Microsoft is rolling out a new edition of its Office programs to businesses Wednesday, and for the first time it's adding versions of Word and other programs that work in a Web browser and will be free for consumers.
Office 2010 marks a milestone in Microsoft's efforts to keep up with an industry shift from programs that are stored on PCs to free ones that can be accessed from any computer, over the Internet.
Microsoft must be careful not to make the free apps so appealing as to undermine its lucrative desktop software business, which accounted for 29 percent of Microsoft's revenue and 51 percent of its operating income in the most recent quarter. The free apps will have fewer features than the desktop versions. For businesses, access to the apps is included in the regular Office licensing fees, while the consumer apps will carry advertisements.
Word, Excel, PowerPoint and the other programs that make up Office are by far the most widely used for writing documents, making spreadsheets and designing slide presentations. But when it comes to free software online, Microsoft has lagged. When the company tried souping up Office in 2007 by adding a service that lets people store and view documents online, Google was already operating Web-based word processing, spreadsheet and presentation programs. Those programs are generally free for consumers and inexpensive for business users.
Today, 4 percent of companies use Google Apps, according to Forrester Research.
That's still far less than the 81 percent that use Microsoft's last Office software package, Office 2007. Businesses aren't ready to embrace Web-based Office-style programs quite yet, says Forrester analyst Sheri McLeish. People still want access to their files when they're not online.
Nevertheless, McLeish said Microsoft needed a defensive move against the online apps from Google and other rivals that are pushing this concept, which is often called "cloud computing." She noted that businesses that do want Web-based programs might prefer Microsoft's because its online software was built to trade documents with Microsoft's desktop programs without losing formatting.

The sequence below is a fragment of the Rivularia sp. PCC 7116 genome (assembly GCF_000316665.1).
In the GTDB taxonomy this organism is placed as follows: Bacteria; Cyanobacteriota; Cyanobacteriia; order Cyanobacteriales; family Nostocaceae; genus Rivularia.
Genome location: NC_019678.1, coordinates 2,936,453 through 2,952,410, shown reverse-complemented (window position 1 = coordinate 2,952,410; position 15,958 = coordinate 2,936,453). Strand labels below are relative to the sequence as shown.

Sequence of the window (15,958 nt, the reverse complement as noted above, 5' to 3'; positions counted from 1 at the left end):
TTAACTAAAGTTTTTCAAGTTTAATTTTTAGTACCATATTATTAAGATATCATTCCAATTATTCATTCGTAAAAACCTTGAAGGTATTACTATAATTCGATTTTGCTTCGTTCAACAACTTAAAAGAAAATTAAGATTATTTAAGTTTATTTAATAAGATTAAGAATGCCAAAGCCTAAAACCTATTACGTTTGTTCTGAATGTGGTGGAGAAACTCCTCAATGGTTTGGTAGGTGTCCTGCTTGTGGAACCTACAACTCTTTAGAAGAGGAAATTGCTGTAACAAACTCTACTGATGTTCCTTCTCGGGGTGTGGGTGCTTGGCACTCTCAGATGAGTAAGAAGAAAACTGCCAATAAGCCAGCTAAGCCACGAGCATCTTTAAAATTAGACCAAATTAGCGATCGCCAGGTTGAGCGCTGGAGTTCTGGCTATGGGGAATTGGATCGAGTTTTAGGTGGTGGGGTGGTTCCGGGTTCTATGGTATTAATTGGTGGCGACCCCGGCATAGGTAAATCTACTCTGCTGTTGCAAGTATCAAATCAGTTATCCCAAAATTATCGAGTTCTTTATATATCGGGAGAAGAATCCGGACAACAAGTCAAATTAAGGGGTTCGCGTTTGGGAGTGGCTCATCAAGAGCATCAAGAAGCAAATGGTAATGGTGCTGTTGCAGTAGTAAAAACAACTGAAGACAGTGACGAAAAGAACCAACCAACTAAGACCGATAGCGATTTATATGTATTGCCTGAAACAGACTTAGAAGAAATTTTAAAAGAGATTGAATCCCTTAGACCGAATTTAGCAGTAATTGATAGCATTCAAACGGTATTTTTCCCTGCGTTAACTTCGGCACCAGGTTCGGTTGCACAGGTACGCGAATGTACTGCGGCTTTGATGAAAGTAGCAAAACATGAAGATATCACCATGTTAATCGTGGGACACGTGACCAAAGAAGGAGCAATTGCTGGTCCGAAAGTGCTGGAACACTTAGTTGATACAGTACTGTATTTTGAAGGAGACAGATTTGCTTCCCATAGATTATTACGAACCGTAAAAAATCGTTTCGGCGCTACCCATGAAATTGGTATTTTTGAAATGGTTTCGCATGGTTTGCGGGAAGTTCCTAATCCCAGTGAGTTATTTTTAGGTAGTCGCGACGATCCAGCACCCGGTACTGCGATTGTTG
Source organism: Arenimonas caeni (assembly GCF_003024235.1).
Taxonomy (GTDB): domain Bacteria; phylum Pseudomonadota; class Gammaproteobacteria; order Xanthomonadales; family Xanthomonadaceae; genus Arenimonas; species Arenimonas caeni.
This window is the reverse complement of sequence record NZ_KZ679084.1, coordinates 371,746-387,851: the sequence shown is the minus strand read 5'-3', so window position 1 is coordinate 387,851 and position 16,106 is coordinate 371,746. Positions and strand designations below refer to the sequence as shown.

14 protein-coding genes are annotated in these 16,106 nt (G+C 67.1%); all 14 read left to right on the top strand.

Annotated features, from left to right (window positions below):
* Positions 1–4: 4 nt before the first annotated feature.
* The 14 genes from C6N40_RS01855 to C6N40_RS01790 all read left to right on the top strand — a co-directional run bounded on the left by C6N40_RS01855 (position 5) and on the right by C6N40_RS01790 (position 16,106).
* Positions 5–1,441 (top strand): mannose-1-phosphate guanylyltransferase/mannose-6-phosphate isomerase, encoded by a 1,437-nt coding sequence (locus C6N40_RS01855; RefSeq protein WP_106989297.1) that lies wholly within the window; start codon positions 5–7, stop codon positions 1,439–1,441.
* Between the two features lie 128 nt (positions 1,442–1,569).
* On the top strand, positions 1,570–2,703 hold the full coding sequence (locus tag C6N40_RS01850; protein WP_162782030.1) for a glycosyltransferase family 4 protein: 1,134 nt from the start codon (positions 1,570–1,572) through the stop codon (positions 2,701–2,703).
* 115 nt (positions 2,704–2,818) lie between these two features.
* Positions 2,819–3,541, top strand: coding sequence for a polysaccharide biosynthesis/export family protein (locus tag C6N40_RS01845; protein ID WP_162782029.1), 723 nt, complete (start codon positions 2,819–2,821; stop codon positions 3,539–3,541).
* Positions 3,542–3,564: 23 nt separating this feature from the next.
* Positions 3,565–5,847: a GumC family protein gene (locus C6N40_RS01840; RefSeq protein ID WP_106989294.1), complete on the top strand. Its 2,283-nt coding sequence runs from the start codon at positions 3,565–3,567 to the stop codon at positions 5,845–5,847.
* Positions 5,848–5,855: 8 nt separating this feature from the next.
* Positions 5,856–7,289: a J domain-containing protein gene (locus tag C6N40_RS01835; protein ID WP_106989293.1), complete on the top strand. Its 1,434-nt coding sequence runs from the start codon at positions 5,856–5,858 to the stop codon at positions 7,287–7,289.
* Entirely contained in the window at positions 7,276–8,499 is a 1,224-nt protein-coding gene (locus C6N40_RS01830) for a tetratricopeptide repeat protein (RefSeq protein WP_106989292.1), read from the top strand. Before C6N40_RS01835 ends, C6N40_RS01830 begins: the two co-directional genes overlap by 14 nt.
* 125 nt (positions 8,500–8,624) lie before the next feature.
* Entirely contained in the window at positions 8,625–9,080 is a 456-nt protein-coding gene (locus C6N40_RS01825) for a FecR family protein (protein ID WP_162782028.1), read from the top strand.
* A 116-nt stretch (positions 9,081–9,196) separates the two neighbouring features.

Consumers can start buying Office 2010 or using the free Web Apps in June. While it is possible people could choose to use only the free versions, they may end up missing the myriad features Microsoft left out of the lightweight Web tools. NPD Group analyst Stephen Baker also doesn't think consumers will widely give up buying the desktop software in favor of Web programs because people "are not all that confident yet" about the concept of using software that stores their information online.
In addition to the Web Apps, Office 2010 brings a slew of new features and updates to individual programs. In several programs, people will be able to work on the same document simultaneously, a feature Google's programs already allow.
Office 2010 also brings more powerful photo editing tools to Word and other programs, and adds video and audio editing functions to PowerPoint.
The Outlook e-mail program will be able to pull in information from users' outside social networks, such as Facebook and LinkedIn. It also adds new features to tame the ever-growing number of messages in the inbox, including a way to group all replies to a single thread under one line, well as a way to "ignore" new replies and send them right to the trash.